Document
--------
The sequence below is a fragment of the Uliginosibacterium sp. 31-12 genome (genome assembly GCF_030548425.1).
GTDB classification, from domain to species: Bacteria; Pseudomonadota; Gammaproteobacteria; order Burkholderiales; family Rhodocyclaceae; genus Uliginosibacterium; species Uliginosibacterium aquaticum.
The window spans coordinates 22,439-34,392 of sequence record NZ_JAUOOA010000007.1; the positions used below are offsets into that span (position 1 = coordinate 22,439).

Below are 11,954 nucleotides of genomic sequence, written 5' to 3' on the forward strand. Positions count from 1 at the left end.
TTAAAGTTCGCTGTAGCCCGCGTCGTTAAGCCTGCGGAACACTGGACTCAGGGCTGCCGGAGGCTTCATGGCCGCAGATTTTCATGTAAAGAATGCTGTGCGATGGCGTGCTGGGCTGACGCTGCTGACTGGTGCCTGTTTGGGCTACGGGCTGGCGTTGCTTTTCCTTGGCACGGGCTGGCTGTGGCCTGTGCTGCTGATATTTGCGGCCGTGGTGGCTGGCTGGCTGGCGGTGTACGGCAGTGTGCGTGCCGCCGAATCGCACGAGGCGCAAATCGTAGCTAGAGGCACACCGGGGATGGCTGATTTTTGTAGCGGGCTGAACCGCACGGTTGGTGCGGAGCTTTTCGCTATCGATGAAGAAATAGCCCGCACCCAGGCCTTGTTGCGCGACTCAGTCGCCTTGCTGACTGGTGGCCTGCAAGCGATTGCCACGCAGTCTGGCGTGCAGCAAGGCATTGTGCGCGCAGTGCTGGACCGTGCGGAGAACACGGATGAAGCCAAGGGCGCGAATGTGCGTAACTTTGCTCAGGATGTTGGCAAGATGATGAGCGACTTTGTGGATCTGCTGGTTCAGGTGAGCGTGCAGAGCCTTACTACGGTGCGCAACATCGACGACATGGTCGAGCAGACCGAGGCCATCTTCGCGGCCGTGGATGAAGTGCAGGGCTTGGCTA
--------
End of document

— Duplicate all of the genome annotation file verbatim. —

The sequence below is a fragment of the Uliginosibacterium sp. 31-12 genome (genome assembly GCF_030548425.1).
GTDB classification, from domain to species: Bacteria; Pseudomonadota; Gammaproteobacteria; order Burkholderiales; family Rhodocyclaceae; genus Uliginosibacterium; species Uliginosibacterium aquaticum.
The window spans coordinates 22,439-34,392 of sequence record NZ_JAUOOA010000007.1; the positions used below are offsets into that span (position 1 = coordinate 22,439).

Below are 11,954 nucleotides of genomic sequence, written 5' to 3' on the forward strand. Positions count from 1 at the left end.
TTAAAGTTCGCTGTAGCCCGCGTCGTTAAGCCTGCGGAACACTGGACTCAGGGCTGCCGGAGGCTTCATGGCCGCAGATTTTCATGTAAAGAATGCTGTGCGATGGCGTGCTGGGCTGACGCTGCTGACTGGTGCCTGTTTGGGCTACGGGCTGGCGTTGCTTTTCCTTGGCACGGGCTGGCTGTGGCCTGTGCTGCTGATATTTGCGGCCGTGGTGGCTGGCTGGCTGGCGGTGTACGGCAGTGTGCGTGCCGCCGAATCGCACGAGGCGCAAATCGTAGCTAGAGGCACACCGGGGATGGCTGATTTTTGTAGCGGGCTGAACCGCACGGTTGGTGCGGAGCTTTTCGCTATCGATGAAGAAATAGCCCGCACCCAGGCCTTGTTGCGCGACTCAGTCGCCTTGCTGACTGGTGGCCTGCAAGCGATTGCCACGCAGTCTGGCGTGCAGCAAGGCATTGTGCGCGCAGTGCTGGACCGTGCGGAGAACACGGATGAAGCCAAGGGCGCGAATGTGCGTAACTTTGCTCAGGATGTTGGCAAGATGATGAGCGACTTTGTGGATCTGCTGGTTCAGGTGAGCGTGCAGAGCCTTACTACGGTGCGCAACATCGACGACATGGTCGAGCAGACCGAGGCCATCTTCGCGGCCGTGGATGAAGTGCAGGGCTTGGCTA